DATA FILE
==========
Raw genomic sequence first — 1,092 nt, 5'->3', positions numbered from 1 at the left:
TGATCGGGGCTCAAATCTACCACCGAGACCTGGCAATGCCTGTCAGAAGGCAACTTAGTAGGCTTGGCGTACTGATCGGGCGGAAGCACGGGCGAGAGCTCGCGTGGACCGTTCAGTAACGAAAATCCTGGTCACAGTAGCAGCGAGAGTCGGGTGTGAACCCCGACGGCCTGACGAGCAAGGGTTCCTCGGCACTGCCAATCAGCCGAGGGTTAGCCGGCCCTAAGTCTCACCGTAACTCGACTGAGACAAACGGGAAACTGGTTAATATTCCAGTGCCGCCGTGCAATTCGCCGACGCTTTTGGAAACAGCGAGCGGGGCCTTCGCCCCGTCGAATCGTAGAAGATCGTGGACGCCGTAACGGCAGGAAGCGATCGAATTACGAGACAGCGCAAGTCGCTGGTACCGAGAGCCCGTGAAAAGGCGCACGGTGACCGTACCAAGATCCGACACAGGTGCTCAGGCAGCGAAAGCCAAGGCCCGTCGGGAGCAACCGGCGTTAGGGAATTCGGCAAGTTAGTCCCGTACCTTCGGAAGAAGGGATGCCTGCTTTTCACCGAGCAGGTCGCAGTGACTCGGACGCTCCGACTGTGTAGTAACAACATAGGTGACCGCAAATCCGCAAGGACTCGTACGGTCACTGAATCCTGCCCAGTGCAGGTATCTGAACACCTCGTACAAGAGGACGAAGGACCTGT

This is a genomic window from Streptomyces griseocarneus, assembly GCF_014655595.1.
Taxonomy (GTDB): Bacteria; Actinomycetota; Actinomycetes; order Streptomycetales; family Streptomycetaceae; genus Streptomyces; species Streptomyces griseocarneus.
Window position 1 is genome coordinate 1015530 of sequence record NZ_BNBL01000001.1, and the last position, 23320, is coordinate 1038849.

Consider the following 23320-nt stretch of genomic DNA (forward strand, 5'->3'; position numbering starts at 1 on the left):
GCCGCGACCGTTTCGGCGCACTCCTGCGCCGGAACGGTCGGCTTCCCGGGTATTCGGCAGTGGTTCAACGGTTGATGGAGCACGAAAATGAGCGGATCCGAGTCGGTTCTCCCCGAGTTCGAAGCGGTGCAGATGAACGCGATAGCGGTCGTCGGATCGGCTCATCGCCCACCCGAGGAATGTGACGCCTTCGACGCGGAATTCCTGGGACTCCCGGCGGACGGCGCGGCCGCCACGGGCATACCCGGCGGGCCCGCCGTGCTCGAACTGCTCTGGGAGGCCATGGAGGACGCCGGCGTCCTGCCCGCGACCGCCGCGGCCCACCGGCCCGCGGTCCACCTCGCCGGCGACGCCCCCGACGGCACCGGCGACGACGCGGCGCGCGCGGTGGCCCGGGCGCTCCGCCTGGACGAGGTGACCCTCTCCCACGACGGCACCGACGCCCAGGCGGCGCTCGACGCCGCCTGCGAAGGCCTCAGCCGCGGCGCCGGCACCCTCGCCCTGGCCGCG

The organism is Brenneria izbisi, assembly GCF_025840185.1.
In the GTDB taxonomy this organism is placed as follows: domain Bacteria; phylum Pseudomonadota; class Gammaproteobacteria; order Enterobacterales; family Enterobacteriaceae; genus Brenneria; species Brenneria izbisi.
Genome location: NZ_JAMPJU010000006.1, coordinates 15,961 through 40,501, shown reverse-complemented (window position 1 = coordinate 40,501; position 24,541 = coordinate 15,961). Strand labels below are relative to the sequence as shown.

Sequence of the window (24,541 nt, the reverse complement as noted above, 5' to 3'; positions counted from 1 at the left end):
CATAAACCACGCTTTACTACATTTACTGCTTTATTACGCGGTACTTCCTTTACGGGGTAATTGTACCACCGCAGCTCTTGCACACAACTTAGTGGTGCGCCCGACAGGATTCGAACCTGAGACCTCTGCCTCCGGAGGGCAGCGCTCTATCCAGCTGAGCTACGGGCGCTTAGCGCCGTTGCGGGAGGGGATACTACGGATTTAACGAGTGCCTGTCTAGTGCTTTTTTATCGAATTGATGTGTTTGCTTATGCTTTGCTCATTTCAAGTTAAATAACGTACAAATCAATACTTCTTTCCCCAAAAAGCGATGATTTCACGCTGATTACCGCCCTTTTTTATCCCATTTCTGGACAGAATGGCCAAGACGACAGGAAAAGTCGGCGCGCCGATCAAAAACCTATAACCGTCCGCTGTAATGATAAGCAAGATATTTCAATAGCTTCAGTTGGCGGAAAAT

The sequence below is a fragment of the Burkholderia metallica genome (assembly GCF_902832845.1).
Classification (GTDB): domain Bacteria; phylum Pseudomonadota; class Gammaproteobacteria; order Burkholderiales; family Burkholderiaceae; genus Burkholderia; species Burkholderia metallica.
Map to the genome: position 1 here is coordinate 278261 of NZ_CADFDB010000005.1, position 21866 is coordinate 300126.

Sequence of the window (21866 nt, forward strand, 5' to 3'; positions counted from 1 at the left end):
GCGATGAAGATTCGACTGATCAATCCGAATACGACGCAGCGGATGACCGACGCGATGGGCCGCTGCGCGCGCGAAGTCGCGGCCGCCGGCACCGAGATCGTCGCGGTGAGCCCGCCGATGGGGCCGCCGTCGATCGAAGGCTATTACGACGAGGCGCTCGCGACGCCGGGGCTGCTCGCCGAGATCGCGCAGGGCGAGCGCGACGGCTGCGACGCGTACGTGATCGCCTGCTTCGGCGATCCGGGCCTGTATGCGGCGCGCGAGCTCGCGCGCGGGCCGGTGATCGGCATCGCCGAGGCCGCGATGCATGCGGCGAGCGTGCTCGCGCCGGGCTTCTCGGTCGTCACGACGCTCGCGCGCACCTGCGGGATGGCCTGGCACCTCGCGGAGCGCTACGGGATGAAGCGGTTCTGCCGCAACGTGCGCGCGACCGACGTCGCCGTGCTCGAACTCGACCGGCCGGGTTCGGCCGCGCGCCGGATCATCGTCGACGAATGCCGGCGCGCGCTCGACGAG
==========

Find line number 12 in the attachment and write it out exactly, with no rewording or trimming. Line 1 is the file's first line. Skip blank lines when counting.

CATAAACCACGCTTTACTACATTTACTGCTTTATTACGCGGTACTTCCTTTACGGGGTAATTGTACCACCGCAGCTCTTGCACACAACTTAGTGGTGCGCCCGACAGGATTCGAACCTGAGACCTCTGCCTCCGGAGGGCAGCGCTCTATCCAGCTGAGCTACGGGCGCTTAGCGCCGTTGCGGGAGGGGATACTACGGATTTAACGAGTGCCTGTCTAGTGCTTTTTTATCGAATTGATGTGTTTGCTTATGCTTTGCTCATTTCAAGTTAAATAACGTACAAATCAATACTTCTTTCCCCAAAAAGCGATGATTTCACGCTGATTACCGCCCTTTTTTATCCCATTTCTGGACAGAATGGCCAAGACGACAGGAAAAGTCGGCGCGCCGATCAAAAACCTATAACCGTCCGCTGTAATGATAAGCAAGATATTTCAATAGCTTCAGTTGGCGGAAAAT